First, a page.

Is Managing Your Horse's Waste a Headache?
(Conservation Currents, Northern Virginia Soil and Water Conservation District, Fall 2006)
Did you know that a single mature horse generates two cubic feet of waste per day? At that rate, waste management inevitably becomes a headache. Particularly at horse keeping operations on small acreages, an overwhelming manure mountain can quickly develop.
There are ways to manage your overflowing manure pile. These include paying to have waste picked up, giving away manure to neighbors or friends for gardening purposes, stacking and spreading waste over your pastures, or composting the waste and then selling or reusing the compost.
Of these methods, composting is the least expensive and most efficient approach for managing large quantities of manure. Composting is an aerobic process in which microorganisms (mainly bacteria, fungi and actinomycetes) convert organic materials, such as animal or yard waste, into a friable, highly organic soil-like substance called compost or humus.
The greatest advantage of composting over other manure management methods is the tremendous volume reduction of the waste. Thoroughly composted material can take up 50% or less of its original volume. Composting has many other great advantages, such as water pollution prevention, a significant reduction in offensive odors, and an end-product that is a lot easier to handle.
For horse-owners who typically manage manure by stacking and spreading it on their pastures, composting has additional benefits. During composting, temperatures can rise well above 1400°F (600°C). If the temperature within the manure pile stays at 1450°F (630°C) for three days, bacteria, pathogens, weed seeds, and other unwanted components in the pile will be killed. Compost also improves the quality of the soil by increasing microbial activity, increasing moisture retention capacity, and by adding readily available macro- and micro-nutrients that plants need to the soil. In contrast, simply stacking the waste can preserve some unfavorable manure components that can cause disease or weeds in your pasture; spreading uncomposted waste also does not readily improve soil tilth (the ability of the soil to be worked) or soil fertility. The nutrients contained in uncomposted animal waste are not readily available for plants to use—in fact, upon initial application, bacteria in waste actually use up a portion of the existing soil nutrients and can decrease the availability of nutrients in your pasture.
In order to get composting started in your manure pile, certain conditions must be in place. Your pile should have adequate amounts of moisture and oxygen, the ratio of carbon to nitrogen (C:N) within the material to be composted must be within the optimal range (between 25:1 and 30:1) and microorganisms must be present.
To help get the composting process started and keep it moving:
- make sure the pile is three to four feet high
- add grass clippings, urea or any high nitrogen-containing material if the pile doesn’t get hot enough, and
- maintain the moisture content of the pile.
The composting material should feel as moist as a damp sponge.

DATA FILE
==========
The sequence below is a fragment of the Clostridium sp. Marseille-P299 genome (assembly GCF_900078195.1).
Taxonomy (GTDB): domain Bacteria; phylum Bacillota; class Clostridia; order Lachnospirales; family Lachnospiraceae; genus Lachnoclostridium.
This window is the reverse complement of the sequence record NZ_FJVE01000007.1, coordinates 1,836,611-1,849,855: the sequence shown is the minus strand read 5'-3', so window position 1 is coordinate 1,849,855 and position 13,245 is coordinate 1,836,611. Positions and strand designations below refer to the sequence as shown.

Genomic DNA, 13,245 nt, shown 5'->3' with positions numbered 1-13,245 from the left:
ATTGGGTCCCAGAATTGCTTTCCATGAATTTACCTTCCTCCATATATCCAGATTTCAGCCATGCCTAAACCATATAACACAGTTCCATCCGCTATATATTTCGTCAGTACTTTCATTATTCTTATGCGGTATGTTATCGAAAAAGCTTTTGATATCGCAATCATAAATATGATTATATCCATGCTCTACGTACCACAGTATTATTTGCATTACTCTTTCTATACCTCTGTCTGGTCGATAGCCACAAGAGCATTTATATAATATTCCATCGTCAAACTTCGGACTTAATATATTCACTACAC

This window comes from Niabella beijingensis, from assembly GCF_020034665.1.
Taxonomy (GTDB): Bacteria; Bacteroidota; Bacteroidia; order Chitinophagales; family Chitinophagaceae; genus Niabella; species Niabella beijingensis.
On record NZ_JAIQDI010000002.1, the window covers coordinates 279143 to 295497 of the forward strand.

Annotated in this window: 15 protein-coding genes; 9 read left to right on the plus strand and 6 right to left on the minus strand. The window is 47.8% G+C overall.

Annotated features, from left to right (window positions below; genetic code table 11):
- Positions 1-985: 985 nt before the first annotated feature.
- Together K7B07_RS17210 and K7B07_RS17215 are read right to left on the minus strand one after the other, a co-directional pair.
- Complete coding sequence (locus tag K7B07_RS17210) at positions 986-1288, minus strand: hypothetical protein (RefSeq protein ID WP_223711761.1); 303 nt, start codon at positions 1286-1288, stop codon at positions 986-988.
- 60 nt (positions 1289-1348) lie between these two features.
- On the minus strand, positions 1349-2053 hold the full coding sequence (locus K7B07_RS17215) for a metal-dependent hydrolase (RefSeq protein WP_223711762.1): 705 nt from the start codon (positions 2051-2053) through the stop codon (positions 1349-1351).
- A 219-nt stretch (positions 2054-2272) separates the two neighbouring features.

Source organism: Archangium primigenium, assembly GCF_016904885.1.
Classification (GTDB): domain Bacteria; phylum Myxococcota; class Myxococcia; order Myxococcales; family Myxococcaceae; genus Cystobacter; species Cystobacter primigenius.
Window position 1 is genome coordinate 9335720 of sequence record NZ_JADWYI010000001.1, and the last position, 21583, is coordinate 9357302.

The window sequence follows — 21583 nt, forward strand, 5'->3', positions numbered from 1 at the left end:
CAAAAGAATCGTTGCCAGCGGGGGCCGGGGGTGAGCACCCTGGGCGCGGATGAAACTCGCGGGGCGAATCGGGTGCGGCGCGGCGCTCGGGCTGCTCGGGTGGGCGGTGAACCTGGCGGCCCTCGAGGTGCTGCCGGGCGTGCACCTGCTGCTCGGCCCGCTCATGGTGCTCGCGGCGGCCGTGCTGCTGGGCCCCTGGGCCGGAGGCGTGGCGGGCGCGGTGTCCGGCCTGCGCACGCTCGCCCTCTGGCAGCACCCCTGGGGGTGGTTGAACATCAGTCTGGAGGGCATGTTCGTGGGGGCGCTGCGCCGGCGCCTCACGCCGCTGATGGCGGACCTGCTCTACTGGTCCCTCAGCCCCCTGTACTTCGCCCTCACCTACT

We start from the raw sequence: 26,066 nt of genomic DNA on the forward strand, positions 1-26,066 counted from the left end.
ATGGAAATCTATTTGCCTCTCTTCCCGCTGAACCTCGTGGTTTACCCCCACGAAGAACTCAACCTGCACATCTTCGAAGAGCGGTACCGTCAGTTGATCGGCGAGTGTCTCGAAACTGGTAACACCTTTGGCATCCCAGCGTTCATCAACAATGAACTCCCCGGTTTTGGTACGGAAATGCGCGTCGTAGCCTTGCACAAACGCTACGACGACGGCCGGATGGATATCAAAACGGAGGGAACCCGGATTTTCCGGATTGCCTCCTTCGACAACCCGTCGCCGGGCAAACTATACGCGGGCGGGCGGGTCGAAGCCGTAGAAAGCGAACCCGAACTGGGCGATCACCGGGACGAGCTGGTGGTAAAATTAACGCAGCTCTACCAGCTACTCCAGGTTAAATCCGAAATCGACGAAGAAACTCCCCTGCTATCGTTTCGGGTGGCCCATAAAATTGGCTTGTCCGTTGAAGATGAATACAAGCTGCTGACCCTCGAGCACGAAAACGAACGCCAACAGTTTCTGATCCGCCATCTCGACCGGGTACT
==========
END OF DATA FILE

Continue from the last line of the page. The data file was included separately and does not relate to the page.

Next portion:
Dry bedding material, a common component of horse manure, typically contributes sufficient carbon to maintain a favorable C:N ratio in the stack. Once begun, the composting process will usually steer itself to completion, as long as the moisture level is maintained, and the pile is turned regularly for aeration and heat regulation.
To prevent the manure pile from polluting ground or surface water resources, the composting manure should be stored on a less permeable or impervious base, such as compacted clay soil, a concrete slab or any other impervious layer. A roof or a tarp should be in place to protect the compost site from rain. To prevent surface runoff from flowing through the pile, locate the composting site at the highest elevation of the property or build a dirt berm on its uphill side.
For operations with more than ten horses, a large, single unit composting shed is a practical facility for handling the large amount of waste produced by your animals. For smaller horse operations (10 horses or less), a multi-celled composting structure is generally adequate. Waste is stacked into the multi-celled composting structure one cell at a time, and rotated into the next cell as it composts.
If yours is a small horse operation, you can build your own simple multi-celled composting structure in your backyard, for a relatively low cost. Alternatively, funding to build a composting facility is available through the Northern Virginia Soil and Water Conservation District. The district is the local administrator of the Virginia Agricultural Best Management Practice (BMP) Cost Share Program, a state program which can reimburse 75% of the approved cost of your composting facility. Additionally, you may be eligible for a state tax credit for any out-of-pocket expenses you incur after reimbursement. The district also can help you determine the proper size for your composting facility, as this varies depending on the number of horses that are kept in stalls, the percentage of day they spend in those stalls, and the length of your spreading cycles, among other factors.
Please call NVSWCD at 703-324-1460, TTY 711 or send an e-mail for further information on sizing your composting facility, and for more information on participating in the Virginia Agricultural BMP Cost Share Program.
Make your own contribution toward reducing nutrient pollution within your watershed. Don’t let managing your horse waste be a headache anymore!